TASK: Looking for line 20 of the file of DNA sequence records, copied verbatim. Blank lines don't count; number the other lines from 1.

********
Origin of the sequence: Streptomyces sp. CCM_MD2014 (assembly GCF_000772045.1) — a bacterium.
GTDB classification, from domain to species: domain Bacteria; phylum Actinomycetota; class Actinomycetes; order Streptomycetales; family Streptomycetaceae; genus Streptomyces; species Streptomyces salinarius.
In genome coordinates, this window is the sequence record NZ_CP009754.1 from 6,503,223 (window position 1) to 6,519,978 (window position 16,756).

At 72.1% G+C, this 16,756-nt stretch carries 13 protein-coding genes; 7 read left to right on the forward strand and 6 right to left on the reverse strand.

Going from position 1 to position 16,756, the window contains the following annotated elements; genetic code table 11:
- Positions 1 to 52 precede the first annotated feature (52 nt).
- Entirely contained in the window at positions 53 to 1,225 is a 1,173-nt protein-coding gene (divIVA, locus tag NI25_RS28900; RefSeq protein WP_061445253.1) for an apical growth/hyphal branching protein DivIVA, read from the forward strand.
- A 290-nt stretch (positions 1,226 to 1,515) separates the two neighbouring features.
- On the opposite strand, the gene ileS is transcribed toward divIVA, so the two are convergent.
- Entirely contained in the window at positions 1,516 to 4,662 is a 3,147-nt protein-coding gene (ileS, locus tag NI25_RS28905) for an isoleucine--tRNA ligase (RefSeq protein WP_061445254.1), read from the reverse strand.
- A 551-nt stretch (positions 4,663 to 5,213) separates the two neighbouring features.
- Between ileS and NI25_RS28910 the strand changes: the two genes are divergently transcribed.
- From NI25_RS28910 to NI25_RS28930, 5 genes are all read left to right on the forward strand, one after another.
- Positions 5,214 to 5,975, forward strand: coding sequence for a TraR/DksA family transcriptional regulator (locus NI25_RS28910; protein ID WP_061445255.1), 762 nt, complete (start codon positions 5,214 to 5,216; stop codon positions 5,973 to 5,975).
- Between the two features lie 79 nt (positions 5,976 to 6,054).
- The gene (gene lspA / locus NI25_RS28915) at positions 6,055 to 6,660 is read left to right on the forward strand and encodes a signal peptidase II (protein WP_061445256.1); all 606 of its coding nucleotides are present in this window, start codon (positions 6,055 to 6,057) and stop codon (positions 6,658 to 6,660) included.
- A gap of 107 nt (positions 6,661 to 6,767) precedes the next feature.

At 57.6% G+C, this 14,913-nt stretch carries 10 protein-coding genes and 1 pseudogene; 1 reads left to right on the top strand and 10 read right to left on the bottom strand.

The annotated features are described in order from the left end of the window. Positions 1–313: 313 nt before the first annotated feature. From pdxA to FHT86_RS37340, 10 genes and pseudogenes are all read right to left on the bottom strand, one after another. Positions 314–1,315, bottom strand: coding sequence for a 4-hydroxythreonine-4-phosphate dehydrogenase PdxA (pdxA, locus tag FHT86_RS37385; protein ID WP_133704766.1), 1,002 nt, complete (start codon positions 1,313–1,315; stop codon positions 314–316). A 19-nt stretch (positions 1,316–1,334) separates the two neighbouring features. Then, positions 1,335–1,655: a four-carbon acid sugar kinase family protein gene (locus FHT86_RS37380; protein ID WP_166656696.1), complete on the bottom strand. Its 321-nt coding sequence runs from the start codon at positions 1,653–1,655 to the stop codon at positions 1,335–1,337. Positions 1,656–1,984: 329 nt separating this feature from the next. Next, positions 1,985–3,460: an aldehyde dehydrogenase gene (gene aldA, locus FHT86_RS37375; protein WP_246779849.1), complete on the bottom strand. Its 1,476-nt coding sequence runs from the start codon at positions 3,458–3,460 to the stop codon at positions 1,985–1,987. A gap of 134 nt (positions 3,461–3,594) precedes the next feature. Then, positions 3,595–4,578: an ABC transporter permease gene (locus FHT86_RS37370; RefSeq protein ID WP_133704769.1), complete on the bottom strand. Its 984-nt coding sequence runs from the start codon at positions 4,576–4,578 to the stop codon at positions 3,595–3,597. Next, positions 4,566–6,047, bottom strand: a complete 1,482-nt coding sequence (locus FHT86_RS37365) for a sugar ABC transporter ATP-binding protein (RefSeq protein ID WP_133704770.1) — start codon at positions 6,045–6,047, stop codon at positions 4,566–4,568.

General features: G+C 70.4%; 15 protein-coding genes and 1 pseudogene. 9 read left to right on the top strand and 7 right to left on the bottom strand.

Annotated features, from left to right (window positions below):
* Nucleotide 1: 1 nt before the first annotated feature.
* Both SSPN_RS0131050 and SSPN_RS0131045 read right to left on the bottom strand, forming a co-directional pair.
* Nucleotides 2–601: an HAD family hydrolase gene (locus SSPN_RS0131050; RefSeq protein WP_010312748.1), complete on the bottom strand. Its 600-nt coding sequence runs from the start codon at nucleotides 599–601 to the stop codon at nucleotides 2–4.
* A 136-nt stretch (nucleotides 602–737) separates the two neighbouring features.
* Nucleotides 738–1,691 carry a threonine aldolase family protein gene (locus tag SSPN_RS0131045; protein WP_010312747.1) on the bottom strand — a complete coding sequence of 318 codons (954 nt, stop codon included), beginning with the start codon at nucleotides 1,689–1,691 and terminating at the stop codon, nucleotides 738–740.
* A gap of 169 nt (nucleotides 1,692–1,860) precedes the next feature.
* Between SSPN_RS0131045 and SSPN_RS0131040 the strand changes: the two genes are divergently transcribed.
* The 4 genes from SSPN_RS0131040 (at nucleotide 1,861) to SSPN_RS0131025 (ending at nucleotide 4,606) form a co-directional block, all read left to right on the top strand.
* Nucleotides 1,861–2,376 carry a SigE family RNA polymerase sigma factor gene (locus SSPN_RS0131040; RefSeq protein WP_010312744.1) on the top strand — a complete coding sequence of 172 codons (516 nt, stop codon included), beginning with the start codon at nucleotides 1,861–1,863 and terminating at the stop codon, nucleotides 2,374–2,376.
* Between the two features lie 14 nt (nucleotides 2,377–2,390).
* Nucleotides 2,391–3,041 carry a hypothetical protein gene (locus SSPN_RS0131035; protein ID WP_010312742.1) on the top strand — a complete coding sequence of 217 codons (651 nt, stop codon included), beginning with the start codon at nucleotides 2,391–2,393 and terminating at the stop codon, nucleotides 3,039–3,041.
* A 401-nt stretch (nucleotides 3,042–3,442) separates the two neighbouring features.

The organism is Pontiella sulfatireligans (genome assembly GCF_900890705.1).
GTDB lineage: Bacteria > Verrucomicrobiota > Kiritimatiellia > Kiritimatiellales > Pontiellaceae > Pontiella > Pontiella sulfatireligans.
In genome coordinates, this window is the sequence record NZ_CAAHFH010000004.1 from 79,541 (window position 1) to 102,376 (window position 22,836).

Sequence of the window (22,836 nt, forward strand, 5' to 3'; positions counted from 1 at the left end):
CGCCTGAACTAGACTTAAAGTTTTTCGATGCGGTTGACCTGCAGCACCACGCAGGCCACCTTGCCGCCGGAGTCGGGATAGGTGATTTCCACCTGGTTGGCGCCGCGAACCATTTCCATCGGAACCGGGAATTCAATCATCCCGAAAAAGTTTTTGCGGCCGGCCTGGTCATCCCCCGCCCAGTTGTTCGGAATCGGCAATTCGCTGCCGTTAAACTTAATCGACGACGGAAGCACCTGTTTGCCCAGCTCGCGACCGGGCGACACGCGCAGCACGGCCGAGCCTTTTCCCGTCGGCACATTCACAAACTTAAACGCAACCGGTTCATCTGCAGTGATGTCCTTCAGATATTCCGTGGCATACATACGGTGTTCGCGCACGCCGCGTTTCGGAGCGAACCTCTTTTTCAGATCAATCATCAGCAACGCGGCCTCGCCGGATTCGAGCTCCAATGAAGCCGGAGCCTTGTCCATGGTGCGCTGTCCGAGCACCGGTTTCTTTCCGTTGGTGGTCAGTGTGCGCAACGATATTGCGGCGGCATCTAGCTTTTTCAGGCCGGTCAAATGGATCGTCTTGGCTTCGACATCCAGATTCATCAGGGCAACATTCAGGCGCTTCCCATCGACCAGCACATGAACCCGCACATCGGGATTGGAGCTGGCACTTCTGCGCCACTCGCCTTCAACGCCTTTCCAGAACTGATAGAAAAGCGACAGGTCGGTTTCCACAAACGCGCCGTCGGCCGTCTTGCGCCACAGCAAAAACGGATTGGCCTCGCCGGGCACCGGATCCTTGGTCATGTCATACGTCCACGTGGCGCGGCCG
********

General features: G+C 70.4%; 15 protein-coding genes and 1 pseudogene. 9 read left to right on the top strand and 7 right to left on the bottom strand.